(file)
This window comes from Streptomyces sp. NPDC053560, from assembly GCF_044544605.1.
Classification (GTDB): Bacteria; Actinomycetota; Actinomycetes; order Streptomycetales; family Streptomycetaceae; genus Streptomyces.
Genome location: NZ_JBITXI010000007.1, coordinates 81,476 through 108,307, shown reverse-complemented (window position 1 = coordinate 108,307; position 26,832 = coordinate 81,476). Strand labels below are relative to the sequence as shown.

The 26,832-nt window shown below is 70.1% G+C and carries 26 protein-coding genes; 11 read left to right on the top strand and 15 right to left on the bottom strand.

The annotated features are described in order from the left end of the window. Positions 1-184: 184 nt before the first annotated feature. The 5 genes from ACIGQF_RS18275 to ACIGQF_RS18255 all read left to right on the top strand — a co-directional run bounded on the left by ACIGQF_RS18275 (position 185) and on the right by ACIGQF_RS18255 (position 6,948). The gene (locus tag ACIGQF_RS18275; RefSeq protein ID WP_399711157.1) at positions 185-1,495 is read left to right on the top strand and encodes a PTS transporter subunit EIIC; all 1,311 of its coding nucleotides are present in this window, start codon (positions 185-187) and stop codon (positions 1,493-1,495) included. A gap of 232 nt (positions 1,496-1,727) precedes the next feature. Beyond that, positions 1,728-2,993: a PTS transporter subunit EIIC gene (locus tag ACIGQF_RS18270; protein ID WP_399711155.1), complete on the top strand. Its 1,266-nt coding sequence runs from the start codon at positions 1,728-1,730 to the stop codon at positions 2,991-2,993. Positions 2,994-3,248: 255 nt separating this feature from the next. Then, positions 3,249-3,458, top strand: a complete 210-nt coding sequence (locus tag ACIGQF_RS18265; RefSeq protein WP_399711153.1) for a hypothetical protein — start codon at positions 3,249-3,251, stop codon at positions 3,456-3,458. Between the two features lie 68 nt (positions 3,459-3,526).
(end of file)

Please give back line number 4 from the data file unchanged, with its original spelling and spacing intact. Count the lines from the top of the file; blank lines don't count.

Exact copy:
The 26,832-nt window shown below is 70.1% G+C and carries 26 protein-coding genes; 11 read left to right on the top strand and 15 right to left on the bottom strand.